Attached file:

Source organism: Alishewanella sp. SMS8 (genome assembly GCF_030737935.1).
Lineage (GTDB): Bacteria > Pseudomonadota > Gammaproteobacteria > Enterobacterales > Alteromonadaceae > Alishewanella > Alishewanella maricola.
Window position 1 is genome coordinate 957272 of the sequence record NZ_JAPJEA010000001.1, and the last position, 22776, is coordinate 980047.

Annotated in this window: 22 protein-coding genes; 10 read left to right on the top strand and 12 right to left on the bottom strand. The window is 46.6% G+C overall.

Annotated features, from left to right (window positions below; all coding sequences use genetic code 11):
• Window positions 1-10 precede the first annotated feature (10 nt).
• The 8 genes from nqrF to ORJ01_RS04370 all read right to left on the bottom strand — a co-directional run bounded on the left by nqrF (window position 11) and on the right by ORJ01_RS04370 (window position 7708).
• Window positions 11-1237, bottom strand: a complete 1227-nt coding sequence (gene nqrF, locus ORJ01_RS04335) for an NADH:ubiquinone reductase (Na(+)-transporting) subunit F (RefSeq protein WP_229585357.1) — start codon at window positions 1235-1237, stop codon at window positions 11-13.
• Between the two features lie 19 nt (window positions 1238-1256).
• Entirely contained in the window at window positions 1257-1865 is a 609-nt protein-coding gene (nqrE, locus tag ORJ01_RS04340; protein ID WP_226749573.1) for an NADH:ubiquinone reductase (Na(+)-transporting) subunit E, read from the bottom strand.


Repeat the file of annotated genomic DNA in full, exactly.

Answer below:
Source organism: Alishewanella sp. SMS8 (genome assembly GCF_030737935.1).
Lineage (GTDB): Bacteria > Pseudomonadota > Gammaproteobacteria > Enterobacterales > Alteromonadaceae > Alishewanella > Alishewanella maricola.
Window position 1 is genome coordinate 957272 of the sequence record NZ_JAPJEA010000001.1, and the last position, 22776, is coordinate 980047.

Annotated in this window: 22 protein-coding genes; 10 read left to right on the top strand and 12 right to left on the bottom strand. The window is 46.6% G+C overall.

Annotated features, from left to right (window positions below; all coding sequences use genetic code 11):
• Window positions 1-10 precede the first annotated feature (10 nt).
• The 8 genes from nqrF to ORJ01_RS04370 all read right to left on the bottom strand — a co-directional run bounded on the left by nqrF (window position 11) and on the right by ORJ01_RS04370 (window position 7708).
• Window positions 11-1237, bottom strand: a complete 1227-nt coding sequence (gene nqrF, locus ORJ01_RS04335) for an NADH:ubiquinone reductase (Na(+)-transporting) subunit F (RefSeq protein WP_229585357.1) — start codon at window positions 1235-1237, stop codon at window positions 11-13.
• Between the two features lie 19 nt (window positions 1238-1256).
• Entirely contained in the window at window positions 1257-1865 is a 609-nt protein-coding gene (nqrE, locus tag ORJ01_RS04340; protein ID WP_226749573.1) for an NADH:ubiquinone reductase (Na(+)-transporting) subunit E, read from the bottom strand.